Maximizing System Security Without Sacrificing Readability of Server Messages

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Iga Łukiewska

Mar 1, 2023 • 9 min read
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While we want to give valuable error messages to help our customers navigate our system, being too specific may open our systems to threats. Finding balance between readable server messages and securing system from hacker attacks is key.

Error messages have always been a part of programming. For example, a common mistake every beginner developer makes is dividing by zero or unconsciously using null. There is no progress in learning without making mistakes.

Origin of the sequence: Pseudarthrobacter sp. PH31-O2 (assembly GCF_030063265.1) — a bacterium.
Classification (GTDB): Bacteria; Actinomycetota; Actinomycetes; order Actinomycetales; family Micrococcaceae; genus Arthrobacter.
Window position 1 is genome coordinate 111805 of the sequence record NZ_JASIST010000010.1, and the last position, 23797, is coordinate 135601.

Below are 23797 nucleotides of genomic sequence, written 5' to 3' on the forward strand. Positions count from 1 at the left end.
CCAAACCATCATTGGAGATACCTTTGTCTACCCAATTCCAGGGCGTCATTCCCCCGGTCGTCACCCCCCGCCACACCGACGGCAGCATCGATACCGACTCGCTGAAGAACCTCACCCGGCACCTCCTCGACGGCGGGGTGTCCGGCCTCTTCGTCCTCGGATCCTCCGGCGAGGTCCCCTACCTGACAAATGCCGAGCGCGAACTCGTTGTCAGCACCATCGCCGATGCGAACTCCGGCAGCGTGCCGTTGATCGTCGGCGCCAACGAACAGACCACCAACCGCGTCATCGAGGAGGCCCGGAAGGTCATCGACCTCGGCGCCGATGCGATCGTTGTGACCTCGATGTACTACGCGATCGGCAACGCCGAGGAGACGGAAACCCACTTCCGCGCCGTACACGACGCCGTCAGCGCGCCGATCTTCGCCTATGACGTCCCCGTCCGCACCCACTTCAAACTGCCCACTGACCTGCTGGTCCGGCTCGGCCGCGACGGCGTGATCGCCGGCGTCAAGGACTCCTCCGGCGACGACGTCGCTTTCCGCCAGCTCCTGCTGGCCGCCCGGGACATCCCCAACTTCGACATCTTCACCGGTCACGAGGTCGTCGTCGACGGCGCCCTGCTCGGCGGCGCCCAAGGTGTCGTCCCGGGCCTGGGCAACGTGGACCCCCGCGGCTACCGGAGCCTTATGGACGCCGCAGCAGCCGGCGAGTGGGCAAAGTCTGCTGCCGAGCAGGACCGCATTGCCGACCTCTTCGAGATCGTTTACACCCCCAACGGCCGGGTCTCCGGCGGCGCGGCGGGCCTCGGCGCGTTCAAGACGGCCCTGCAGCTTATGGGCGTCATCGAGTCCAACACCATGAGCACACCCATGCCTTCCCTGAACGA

But what if our systems encounter a problem? Should developers make it straightforward for users that a situation like this occurred or hide it without any information? What should users know to avoid repeating the same error pattern? How much error data should developers share to prevent sharing critical information for hackers?

Modern development has yet to develop concrete guidelines and principles, so in this article, we’ll share what we’ve learned in over a decade of operation and present the basic do’s and don’ts of error messages.

Don’t mention what applications / stack is your system using

Sometimes, a developer may think that returning the database type would be useful for the user to understand why something went wrong. For example, an error stating that a user cannot be assigned to a project, because it’s already in relation with another database row, may seem like a helpful error, but inherent problems may cause issues down the road.